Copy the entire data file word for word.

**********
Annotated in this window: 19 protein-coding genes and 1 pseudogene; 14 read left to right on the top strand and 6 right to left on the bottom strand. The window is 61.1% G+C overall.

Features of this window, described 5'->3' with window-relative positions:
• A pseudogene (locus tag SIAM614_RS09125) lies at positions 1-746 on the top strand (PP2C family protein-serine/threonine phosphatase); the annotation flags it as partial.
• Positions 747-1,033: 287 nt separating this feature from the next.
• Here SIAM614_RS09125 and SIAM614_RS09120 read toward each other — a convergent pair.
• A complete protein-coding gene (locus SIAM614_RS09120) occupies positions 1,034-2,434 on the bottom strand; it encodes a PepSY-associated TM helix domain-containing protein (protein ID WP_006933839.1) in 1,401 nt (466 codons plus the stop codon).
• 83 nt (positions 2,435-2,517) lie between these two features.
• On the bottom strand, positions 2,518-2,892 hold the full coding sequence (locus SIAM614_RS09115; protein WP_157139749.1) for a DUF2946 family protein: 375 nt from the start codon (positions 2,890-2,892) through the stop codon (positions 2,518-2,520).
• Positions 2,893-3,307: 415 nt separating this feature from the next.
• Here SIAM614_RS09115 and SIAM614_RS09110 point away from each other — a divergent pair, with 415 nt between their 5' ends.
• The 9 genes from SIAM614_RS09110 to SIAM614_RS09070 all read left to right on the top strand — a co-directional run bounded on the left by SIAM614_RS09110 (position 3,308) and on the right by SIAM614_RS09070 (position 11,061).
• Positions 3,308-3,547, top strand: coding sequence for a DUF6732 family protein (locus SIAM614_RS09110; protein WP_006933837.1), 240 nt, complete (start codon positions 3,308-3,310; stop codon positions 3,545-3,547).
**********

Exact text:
Annotated in this window: 19 protein-coding genes and 1 pseudogene; 14 read left to right on the top strand and 6 right to left on the bottom strand. The window is 61.1% G+C overall.

Features of this window, described 5'->3' with window-relative positions:
• A pseudogene (locus tag SIAM614_RS09125) lies at positions 1-746 on the top strand (PP2C family protein-serine/threonine phosphatase); the annotation flags it as partial.
• Positions 747-1,033: 287 nt separating this feature from the next.
• Here SIAM614_RS09125 and SIAM614_RS09120 read toward each other — a convergent pair.
• A complete protein-coding gene (locus SIAM614_RS09120) occupies positions 1,034-2,434 on the bottom strand; it encodes a PepSY-associated TM helix domain-containing protein (protein ID WP_006933839.1) in 1,401 nt (466 codons plus the stop codon).
• 83 nt (positions 2,435-2,517) lie between these two features.
• On the bottom strand, positions 2,518-2,892 hold the full coding sequence (locus SIAM614_RS09115; protein WP_157139749.1) for a DUF2946 family protein: 375 nt from the start codon (positions 2,890-2,892) through the stop codon (positions 2,518-2,520).
• Positions 2,893-3,307: 415 nt separating this feature from the next.
• Here SIAM614_RS09115 and SIAM614_RS09110 point away from each other — a divergent pair, with 415 nt between their 5' ends.
• The 9 genes from SIAM614_RS09110 to SIAM614_RS09070 all read left to right on the top strand — a co-directional run bounded on the left by SIAM614_RS09110 (position 3,308) and on the right by SIAM614_RS09070 (position 11,061).
• Positions 3,308-3,547, top strand: coding sequence for a DUF6732 family protein (locus SIAM614_RS09110; protein WP_006933837.1), 240 nt, complete (start codon positions 3,308-3,310; stop codon positions 3,545-3,547).